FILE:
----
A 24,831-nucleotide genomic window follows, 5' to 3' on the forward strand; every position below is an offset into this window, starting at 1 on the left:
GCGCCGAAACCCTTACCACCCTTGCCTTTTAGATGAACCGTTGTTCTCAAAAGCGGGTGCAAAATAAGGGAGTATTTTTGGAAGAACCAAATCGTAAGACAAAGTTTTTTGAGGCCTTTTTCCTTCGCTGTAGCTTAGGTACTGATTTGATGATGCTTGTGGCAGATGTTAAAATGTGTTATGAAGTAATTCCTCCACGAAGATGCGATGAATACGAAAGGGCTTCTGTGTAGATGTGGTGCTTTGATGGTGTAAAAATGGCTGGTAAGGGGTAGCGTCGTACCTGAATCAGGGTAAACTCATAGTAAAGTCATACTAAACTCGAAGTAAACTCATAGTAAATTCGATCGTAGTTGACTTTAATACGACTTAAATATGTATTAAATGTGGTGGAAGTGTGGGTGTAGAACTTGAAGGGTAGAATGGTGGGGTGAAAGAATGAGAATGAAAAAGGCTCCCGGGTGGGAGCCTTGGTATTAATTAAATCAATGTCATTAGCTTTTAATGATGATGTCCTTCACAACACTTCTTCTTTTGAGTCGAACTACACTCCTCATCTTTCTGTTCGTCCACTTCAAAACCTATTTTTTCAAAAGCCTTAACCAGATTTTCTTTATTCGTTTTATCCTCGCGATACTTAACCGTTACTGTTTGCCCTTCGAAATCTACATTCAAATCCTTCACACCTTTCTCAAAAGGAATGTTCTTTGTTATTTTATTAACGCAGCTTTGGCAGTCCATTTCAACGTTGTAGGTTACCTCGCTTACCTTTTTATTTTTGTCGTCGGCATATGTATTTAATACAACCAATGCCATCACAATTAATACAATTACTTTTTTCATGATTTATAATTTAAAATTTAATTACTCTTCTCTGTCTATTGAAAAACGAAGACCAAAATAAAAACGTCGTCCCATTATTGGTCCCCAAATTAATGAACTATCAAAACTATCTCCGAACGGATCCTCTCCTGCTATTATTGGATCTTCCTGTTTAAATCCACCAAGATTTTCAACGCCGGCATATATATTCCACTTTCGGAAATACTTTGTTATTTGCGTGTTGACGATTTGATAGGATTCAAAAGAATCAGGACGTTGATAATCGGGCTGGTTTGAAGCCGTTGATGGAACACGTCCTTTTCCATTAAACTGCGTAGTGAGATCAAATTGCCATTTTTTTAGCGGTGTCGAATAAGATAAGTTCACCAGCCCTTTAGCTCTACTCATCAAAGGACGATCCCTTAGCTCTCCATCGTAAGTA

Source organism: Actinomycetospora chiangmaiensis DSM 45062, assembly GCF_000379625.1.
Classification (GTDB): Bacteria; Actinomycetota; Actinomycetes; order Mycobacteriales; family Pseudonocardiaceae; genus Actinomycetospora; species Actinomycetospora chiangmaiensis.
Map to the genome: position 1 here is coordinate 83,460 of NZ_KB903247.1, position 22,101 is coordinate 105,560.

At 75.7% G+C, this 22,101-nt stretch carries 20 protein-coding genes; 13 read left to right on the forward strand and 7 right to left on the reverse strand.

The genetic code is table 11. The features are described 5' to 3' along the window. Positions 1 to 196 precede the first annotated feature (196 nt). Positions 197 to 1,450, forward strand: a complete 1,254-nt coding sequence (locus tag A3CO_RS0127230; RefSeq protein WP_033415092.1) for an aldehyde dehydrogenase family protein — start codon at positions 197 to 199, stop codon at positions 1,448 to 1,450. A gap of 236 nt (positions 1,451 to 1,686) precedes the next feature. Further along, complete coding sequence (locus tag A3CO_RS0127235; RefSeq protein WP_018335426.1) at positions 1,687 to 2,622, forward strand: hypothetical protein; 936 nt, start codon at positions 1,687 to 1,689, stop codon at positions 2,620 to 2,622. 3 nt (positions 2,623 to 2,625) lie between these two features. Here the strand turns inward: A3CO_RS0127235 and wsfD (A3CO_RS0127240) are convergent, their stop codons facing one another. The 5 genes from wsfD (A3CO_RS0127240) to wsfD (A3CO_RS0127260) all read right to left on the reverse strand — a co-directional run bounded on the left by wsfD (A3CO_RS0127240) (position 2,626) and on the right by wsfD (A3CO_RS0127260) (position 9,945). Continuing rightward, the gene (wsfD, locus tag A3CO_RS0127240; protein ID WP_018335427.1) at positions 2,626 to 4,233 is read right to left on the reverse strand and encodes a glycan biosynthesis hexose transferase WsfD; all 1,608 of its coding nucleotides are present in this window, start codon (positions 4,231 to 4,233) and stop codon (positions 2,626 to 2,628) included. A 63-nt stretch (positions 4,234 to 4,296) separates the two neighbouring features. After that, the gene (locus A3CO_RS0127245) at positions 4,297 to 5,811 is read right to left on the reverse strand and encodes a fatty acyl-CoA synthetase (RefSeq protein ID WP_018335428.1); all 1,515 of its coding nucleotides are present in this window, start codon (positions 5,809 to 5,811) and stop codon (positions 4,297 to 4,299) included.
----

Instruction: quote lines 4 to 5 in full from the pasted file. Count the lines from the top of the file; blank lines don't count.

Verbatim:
Classification (GTDB): Bacteria; Actinomycetota; Actinomycetes; order Mycobacteriales; family Pseudonocardiaceae; genus Actinomycetospora; species Actinomycetospora chiangmaiensis.
Map to the genome: position 1 here is coordinate 83,460 of NZ_KB903247.1, position 22,101 is coordinate 105,560.